Over the next couple of days, my family lived precariously, waiting to hear any news about Russell. As it got closer and closer to Christmas, my family still hadn’t heard anything about him and our patience started to wear thin.

To be continued…

Christmas in July

July 20

Today is the first day of our week-long celebration of Christmas in July! There’s going to be ideas for food, decorations, and more. Below is a quick rundown for the week:

Tuesday- “I’ll Be Home for Christmas” Part I Story

Wednesday- Decoration and Food Ideas

Thursday- “I’ll Be Home for Christmas” Part II Story

Friday- Gift and Music Ideas

Trust me, you don’t want to miss the fun! To get us started, enjoy one of my all-time favorite Christmas songs “It’s the Most Wonderful Time of the Year” by Andy Williams.

Going to Carolina In My Mind

June 26

North Carolina-one of my favorite places in the world. Trust me, I could make you fall in love with all things about the Tarheel state and here’s why:

1. We have the best of both worlds-beautiful mountains and beaches.

2. UNC v. Duke basketball rivalry is a can’t miss.

3. The Wright Brothers and the gift of aviation.

4. We have all four seasons.

5. BBQ–need I say more?

6. There is a city for all types of people.

7. There are TONS of places to have fun for a day-trip, such as Carowinds, The Biltmore Estate, and the Outer Banks.

8. We all know the wonderful taste of Cheerwine.

9. North Carolina is known as “The Hollywood of the East Coast.”

10. You can’t beat the music and musicians from the state. James Taylor, Scotty McCreery, Ben Folds….(the list goes on and on 🙂 )

Take Me to Texas

Being originally from Texas, this new song from George Strait hit a nostalgic chord with me. The country legend wrote and sung the song for the History channel’s, Texas Rising. This five part mini-series is based on the Texas Revolution against Mexico and how the Texas Rangers were created.

Enjoy the new hit, “Take Me to Texas,” from the King of Country.  Sounds like a soon-to-be classic, don’t you think?

Musical Tuesday

Recently, I’ve been working on a project about country music’s portrayal of patriotism. This project was very fun and interesting to research! (I’ll share more later.)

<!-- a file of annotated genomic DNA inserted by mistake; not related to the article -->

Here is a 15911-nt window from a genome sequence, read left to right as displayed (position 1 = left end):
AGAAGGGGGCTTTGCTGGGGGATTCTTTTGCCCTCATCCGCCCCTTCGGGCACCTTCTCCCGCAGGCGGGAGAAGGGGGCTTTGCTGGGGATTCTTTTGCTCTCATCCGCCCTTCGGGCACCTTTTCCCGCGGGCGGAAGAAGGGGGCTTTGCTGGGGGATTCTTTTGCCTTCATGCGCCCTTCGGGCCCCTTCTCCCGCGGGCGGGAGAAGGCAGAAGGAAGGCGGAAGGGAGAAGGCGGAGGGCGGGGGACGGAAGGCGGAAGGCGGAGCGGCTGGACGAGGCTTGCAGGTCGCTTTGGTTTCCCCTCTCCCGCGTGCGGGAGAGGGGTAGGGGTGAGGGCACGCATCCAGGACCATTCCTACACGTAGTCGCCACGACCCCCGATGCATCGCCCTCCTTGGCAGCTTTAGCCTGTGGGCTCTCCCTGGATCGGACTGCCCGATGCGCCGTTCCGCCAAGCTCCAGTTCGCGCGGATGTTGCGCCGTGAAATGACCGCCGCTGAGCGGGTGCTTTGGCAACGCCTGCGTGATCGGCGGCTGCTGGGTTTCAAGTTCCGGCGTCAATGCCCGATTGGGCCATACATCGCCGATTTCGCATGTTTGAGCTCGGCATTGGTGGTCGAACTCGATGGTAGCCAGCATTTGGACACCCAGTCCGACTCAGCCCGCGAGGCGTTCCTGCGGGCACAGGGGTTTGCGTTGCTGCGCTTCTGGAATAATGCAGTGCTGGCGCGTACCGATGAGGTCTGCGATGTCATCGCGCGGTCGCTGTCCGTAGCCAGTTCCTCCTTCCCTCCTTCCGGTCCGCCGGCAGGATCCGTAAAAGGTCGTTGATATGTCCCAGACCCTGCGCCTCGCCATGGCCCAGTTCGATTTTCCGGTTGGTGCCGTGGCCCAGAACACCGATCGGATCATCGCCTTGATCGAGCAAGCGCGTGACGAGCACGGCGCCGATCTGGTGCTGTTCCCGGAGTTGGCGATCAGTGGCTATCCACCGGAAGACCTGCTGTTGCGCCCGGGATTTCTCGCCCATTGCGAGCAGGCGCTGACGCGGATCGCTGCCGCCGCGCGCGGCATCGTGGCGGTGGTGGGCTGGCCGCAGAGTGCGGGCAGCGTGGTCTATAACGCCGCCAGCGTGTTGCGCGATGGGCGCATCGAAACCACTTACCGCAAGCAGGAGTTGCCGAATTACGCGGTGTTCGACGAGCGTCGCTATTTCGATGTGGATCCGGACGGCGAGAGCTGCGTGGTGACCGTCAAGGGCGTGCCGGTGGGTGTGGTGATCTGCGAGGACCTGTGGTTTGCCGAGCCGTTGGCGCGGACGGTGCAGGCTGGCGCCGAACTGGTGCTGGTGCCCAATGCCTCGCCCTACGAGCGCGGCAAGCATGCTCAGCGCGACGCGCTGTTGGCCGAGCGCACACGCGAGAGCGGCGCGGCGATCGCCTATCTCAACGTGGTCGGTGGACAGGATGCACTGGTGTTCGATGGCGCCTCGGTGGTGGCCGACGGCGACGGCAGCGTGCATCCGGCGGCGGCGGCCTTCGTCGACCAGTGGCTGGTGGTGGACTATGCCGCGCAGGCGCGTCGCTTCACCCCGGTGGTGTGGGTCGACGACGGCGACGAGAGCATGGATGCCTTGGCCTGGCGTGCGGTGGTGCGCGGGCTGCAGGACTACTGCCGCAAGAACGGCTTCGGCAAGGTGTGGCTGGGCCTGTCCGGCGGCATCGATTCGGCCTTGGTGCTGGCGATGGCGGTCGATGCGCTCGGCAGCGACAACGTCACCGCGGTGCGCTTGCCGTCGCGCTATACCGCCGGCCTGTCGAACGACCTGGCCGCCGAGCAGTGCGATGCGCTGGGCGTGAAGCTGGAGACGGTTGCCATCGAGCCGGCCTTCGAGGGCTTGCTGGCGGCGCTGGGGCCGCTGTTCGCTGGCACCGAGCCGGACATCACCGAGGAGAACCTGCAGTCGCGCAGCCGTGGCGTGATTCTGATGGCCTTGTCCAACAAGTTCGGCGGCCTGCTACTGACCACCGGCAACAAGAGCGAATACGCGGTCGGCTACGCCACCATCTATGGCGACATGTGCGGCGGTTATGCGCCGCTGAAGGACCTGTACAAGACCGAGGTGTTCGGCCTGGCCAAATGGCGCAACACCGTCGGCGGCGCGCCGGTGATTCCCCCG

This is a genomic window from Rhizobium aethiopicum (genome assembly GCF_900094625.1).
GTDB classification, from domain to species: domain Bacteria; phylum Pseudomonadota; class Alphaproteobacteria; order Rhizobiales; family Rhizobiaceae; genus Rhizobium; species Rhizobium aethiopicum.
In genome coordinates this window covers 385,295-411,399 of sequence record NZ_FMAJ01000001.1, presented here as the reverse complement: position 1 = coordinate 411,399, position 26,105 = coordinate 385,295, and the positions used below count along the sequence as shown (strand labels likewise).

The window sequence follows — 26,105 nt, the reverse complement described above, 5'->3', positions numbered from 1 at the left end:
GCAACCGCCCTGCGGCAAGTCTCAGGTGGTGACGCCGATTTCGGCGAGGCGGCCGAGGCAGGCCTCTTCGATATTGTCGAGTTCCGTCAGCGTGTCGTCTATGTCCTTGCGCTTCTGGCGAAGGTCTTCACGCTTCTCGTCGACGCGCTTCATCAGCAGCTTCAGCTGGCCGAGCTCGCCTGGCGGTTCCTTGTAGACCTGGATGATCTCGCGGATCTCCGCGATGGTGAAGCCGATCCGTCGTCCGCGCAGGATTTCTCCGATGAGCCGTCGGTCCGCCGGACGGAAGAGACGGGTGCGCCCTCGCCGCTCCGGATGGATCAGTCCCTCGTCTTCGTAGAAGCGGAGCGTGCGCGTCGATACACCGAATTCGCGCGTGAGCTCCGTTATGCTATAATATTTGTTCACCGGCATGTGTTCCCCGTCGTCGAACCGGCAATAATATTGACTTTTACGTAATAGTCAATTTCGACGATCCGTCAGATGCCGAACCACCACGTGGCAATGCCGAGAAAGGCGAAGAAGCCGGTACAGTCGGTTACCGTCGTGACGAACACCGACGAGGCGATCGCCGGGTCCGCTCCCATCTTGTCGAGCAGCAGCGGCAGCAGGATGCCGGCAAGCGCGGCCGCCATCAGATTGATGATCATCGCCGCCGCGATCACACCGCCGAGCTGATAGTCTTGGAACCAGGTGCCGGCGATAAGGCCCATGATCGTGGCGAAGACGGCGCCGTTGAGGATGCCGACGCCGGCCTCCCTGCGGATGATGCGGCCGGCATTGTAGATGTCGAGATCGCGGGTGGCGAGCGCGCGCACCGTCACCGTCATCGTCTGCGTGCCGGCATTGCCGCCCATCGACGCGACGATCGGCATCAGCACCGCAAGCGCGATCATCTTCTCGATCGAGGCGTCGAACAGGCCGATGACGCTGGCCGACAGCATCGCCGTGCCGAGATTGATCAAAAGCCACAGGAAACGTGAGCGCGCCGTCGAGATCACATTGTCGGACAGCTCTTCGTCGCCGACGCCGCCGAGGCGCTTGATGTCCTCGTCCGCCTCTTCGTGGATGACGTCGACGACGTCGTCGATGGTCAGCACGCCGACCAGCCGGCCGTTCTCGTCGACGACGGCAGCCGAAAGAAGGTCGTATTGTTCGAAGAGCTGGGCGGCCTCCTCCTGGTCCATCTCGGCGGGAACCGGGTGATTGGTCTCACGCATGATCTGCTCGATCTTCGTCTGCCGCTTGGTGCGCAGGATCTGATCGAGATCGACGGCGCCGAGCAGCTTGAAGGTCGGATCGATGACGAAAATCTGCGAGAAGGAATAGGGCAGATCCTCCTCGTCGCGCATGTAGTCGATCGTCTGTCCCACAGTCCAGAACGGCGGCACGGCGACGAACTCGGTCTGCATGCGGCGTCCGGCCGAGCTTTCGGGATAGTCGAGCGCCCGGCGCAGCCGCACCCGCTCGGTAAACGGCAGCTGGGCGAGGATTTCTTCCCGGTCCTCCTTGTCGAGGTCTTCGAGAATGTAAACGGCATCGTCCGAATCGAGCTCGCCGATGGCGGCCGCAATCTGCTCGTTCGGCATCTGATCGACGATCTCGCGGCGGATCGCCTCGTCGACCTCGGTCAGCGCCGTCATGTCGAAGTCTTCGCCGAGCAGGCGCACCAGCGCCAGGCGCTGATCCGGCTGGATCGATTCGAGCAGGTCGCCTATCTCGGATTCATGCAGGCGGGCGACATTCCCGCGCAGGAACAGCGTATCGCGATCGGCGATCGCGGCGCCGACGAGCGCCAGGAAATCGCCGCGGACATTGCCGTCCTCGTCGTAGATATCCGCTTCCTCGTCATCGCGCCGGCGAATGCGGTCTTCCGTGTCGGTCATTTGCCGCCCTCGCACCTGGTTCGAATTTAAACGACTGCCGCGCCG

So, in honor of Memorial Day coming up in a few weeks, I thought I’d share one of my favorite songs that I looked at for the project. Here is Toby Keith’s American Solider. 

Source: YouTube

A Southern State of Mind

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Lynchburg, Virginia

When you travel to Lynchburg, you must add these five places to your must see list!

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The Anne Spencer House and Garden Musuem

Visit the home one of the most famous poets of the Harlem Renaissance. Ms. Spencer was also known for her work as a librarian, teacher, and civil rights activist.

Source: http://www.annespencermuseum.com/

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Point of Honor 

This historic attraction was once the home of Dr. George Cabell. Dr. Cabell was a well-known surgeon and one of the earliest advocates for using ice and cold drinks to treat fevers.

Source: http://www.pointofhonor.org/

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Lynchburg Museum 

Learn about the history of the city through artifacts and exhibits.

Source: http://www.lynchburgmuseum.org/

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Amazement Square: The Rightmire Children’s Museum 

This family-friendly museum is a place kids of all ages will love! Take some time to enjoy the Red Barn, Shipwreck Cove, and more!

Source: http://www.amazementsquare.org/

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The Nature Zone 

Come meet turtles, snakes, and other wildlife animals! Here, you can get up close and personal with nature.

Source: http://www.lynchburgva.gov/nature-zone-0

A Southern State of Mind

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Lynchburg, Virginia 

Country Belle Chic is heading North for the next “A Southern State of Mind” trip! As the heat starts setting in for the summer, road trip to Lynchburg, Virginia anyone?

1. The city was named after its founder, John Lynch. In 1757, Lynch started a ferry system across the James River. Finally in 1852, Lynchburg was made into a city.

2: Tobacco and iron were the chief products of the early days of the town.

3: “City of Seven Hills” is another name for the area.

4: During the Civil War, Lynchburg was a major storage depot and burial ground for soldiers.

5: The Society of Friends (Quakers) were the first religious group to settle in the city.

Tomorrow, we go to Lynchburg’s best attractions!

Source: http://www.lynchburghistoricalfoundation.org/history/

Quick and Easy Chicken Casserole

Recipes are gold in the South. To share a recipe with someone other than family means you are pretty special. Enjoy this quick and easy chicken casserole, that has been in my family for years.

Ingredients:

4 Chickens breasts

1 Package Pepperidge Farm Cornbread Stuffing Mix

1 Stick butter

1 Can cream of chicken soup

1 Can cream of celery or mushroom soup

1 Can milk (Measure with the soup can)

2 Cups chicken broth

Directions:

1. Cook and debone the chicken breasts and spread evenly into casserole dish.

2. Mix soups and milk together. Pour over chicken.

3. Combine stuffing, butter, and broth. Place mixture over casserole.

4. Bake at 375 F degrees until brown.

Enjoy!